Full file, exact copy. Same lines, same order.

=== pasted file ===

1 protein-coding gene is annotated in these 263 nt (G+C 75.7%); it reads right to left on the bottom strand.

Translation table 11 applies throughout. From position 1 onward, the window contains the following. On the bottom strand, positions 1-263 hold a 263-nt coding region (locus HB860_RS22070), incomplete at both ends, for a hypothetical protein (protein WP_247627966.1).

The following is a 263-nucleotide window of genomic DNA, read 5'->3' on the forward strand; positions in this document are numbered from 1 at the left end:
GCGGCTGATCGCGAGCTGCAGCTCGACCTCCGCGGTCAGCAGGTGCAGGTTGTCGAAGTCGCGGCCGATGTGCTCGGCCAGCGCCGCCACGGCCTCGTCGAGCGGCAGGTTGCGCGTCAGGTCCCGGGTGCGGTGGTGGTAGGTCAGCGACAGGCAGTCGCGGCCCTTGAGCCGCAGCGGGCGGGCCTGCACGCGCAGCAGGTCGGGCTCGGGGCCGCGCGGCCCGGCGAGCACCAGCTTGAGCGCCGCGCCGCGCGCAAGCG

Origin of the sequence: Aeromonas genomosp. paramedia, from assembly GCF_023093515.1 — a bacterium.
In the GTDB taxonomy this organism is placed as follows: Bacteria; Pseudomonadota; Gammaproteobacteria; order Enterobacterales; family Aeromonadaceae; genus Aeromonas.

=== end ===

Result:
1 protein-coding gene is annotated in these 263 nt (G+C 75.7%); it reads right to left on the bottom strand.

Translation table 11 applies throughout. From position 1 onward, the window contains the following. On the bottom strand, positions 1-263 hold a 263-nt coding region (locus HB860_RS22070), incomplete at both ends, for a hypothetical protein (protein WP_247627966.1).

The following is a 263-nucleotide window of genomic DNA, read 5'->3' on the forward strand; positions in this document are numbered from 1 at the left end:
GCGGCTGATCGCGAGCTGCAGCTCGACCTCCGCGGTCAGCAGGTGCAGGTTGTCGAAGTCGCGGCCGATGTGCTCGGCCAGCGCCGCCACGGCCTCGTCGAGCGGCAGGTTGCGCGTCAGGTCCCGGGTGCGGTGGTGGTAGGTCAGCGACAGGCAGTCGCGGCCCTTGAGCCGCAGCGGGCGGGCCTGCACGCGCAGCAGGTCGGGCTCGGGGCCGCGCGGCCCGGCGAGCACCAGCTTGAGCGCCGCGCCGCGCGCAAGCG

Origin of the sequence: Aeromonas genomosp. paramedia, from assembly GCF_023093515.1 — a bacterium.
In the GTDB taxonomy this organism is placed as follows: Bacteria; Pseudomonadota; Gammaproteobacteria; order Enterobacterales; family Aeromonadaceae; genus Aeromonas.